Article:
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I have a field called urlOne in my database. I would like it to only echo html if it has a URL as a value. Here is my code:

$id = $_REQUEST['id'];
$query = "SELECT * FROM sites WHERE id = $id LIMIT 1";
$result = mysql_query($query);
$url = $row['urlOne'];
while($row = mysql_fetch_assoc($result)){
    echo "<section class='prop-desc'>";
    echo $desc;
    echo "</section>";
    $result = mysql_query("SELECT * FROM sites WHERE $id LIMIT 1");
    if(!empty($row['urlOne'])){
        echo "<h4 class='cta'><a href='$url'>Launch Site</a></h4>"
    }
}
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3  
Why don't you "select * from sites where urlOne is not null"? –  Rey Gonzales Jul 9 '12 at 19:00
    
What @ReyGonzales said. or add an if block that checks the value of your $url variable. –  Stefan H Jul 9 '12 at 19:01
    
A new answer posted for you stackoverflow.com/a/11409311/212940 –  vascowhite Jul 10 '12 at 8:22

2 Answers 2

up vote 2 down vote accepted

Whilst Rab Nawaz's answer worked, it is not really correct.

The mysql_* functions are no longer maintained and community has begun the deprecation process. Instead you should learn about prepared statements and use either PDO or MySQLi.

If you cannot decide, this article should help you choose. Though, you should know, that PDO is able to work with different kinds of RDBMS, while MySQLi is made for a specific one. In case you decide to go with PDO, it's recommended you follow this tutorial.

For your particular case your code should look more like this:-

$dsn = 'mysql:dbname=dbname;host=127.0.0.1';
$user = 'dbuser';
$password = 'dbpass';

try {
    $db = new PDO($dsn, $user, $password);
    $db->setAttribute(PDO::ATTR_ERRMODE, PDO::ERRMODE_EXCEPTION);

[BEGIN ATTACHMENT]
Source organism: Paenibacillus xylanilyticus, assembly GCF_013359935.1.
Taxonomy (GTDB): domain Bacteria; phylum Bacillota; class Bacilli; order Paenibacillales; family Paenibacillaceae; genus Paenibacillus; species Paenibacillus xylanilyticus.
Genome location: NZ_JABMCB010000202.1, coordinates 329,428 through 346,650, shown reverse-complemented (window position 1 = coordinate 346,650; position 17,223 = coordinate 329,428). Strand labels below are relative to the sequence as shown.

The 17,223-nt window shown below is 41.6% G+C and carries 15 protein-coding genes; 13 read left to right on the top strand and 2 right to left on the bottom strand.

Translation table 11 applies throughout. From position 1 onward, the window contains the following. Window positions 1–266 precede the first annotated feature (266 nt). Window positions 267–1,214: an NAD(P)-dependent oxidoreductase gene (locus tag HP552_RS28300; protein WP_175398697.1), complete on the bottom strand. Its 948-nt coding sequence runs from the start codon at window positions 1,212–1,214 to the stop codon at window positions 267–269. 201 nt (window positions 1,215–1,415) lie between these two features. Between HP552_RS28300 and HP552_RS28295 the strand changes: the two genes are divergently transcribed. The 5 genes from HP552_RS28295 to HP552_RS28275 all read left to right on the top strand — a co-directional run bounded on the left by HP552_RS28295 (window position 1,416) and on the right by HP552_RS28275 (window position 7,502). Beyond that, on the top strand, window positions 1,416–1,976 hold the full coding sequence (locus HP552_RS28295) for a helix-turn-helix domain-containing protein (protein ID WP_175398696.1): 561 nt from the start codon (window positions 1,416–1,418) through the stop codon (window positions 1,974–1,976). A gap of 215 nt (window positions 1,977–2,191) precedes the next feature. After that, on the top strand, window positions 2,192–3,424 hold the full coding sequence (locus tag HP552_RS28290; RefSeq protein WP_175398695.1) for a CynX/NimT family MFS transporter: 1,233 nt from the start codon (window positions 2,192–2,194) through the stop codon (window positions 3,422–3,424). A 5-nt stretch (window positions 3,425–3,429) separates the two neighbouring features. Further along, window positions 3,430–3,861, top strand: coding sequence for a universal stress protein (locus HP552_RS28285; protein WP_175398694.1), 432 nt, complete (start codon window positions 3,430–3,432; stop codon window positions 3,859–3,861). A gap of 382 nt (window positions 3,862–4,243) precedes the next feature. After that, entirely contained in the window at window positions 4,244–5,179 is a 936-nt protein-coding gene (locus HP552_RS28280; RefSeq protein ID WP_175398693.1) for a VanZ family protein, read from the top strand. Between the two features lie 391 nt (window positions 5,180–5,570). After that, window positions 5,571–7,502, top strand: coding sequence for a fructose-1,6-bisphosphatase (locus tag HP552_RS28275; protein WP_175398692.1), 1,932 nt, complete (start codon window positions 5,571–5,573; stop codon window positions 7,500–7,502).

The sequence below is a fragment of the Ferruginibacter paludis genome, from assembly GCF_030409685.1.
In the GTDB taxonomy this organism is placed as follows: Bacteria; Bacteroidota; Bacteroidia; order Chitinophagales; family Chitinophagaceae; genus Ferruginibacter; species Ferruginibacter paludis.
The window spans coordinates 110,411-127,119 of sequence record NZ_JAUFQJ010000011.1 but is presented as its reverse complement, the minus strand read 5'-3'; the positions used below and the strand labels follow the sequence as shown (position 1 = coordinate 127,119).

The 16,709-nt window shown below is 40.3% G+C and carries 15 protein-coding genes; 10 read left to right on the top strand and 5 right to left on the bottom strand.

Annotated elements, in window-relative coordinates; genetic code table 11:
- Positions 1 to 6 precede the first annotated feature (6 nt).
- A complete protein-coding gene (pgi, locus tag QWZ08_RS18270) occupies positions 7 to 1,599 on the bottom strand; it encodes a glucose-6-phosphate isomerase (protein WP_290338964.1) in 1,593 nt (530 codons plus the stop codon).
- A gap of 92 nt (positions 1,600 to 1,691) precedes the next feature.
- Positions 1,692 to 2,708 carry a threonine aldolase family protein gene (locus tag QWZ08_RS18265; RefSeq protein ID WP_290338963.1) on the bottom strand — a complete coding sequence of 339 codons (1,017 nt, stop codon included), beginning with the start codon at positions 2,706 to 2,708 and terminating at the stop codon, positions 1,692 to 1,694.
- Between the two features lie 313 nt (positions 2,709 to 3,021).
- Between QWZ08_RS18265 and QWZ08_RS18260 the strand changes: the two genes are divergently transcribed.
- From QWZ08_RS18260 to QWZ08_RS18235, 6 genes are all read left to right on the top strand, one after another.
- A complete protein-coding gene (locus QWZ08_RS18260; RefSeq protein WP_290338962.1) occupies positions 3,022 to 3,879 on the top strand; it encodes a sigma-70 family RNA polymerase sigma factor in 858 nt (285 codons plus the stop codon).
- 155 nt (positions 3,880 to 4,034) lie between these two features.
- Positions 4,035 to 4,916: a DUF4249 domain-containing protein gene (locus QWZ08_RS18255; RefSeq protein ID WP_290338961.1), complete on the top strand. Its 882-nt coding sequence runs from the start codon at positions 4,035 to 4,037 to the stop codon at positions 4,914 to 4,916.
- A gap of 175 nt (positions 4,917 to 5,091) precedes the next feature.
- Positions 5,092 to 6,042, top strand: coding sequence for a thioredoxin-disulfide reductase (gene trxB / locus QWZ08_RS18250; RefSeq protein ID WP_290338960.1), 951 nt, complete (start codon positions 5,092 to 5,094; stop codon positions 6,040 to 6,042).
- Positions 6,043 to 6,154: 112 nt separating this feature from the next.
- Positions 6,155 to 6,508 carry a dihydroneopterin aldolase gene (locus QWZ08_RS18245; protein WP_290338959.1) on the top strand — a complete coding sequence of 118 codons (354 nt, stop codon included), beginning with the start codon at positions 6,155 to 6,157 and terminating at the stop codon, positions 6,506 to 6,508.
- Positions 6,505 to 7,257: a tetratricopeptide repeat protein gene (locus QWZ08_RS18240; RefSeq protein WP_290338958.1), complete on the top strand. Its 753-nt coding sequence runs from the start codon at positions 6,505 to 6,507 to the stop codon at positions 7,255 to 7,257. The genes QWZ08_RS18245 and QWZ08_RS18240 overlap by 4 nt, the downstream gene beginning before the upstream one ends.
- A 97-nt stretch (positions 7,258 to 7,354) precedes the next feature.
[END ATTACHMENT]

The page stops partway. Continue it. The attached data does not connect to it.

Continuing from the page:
$db->setAttribute(PDO::ATTR_EMULATE_PREPARES, false);
} catch (PDOException $e) {
    echo 'Connection failed: ' . $e->getMessage();
}

$id = someMethodOfValidation($_POST['id']);

Note:- You should specificy $_POST or $_GET; as $_REQUEST could come from either and you should always know where your input is coming from.

User input should always be validated, your method leaves you wide open to SQL injection hence the someMethodOfValidation() bit which you will need to write to fit your expected input. In your case it looks like you are expecting an integer value, so your validation could be as simple as $id = (int)$_POST['id'];.

It is traditional when talking about SQL injection to tell the tale of Little Bobby Tables, so here it is:-

enter image description here

To continue your code:-

$stmt = $db->prepare("SELECT * FROM sites WHERE id=:id");
$stmt->execute(array(':id' => $id));
$rows = $stmt->fetchAll(PDO::FETCH_ASSOC);

foreach($rows as $row){
    if(!empty($row['urlone']){
        echo "<h4 class='cta'><a href='{$row['urlone']}'>Launch Site</a></h4>";
}

I can't emphasise enough that the code you have above is unsafe and should never be used on a live server. Do not bother learning to use the mysql_* functions, you will be wasting your time. PDO is not hard to learn and is, in fact, quite simple once you get the hang of it. The tutorial linked to above will get you well on the way to using PDO successfully.

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+1 the better answer by far –  ManseUK Jul 10 '12 at 8:24

first. you missed ; at the end of echo statement. I am not sure, whether it was copy paste problem.

second. why not check $url. if it is all about $url printing

if(!empty($url)){
echo "<h4 class='cta'><a href='$url'>Launch Site</a></h4>";
}
share|improve this answer
    
Thanks, that worked. –  Yahreen Jul 9 '12 at 19:04

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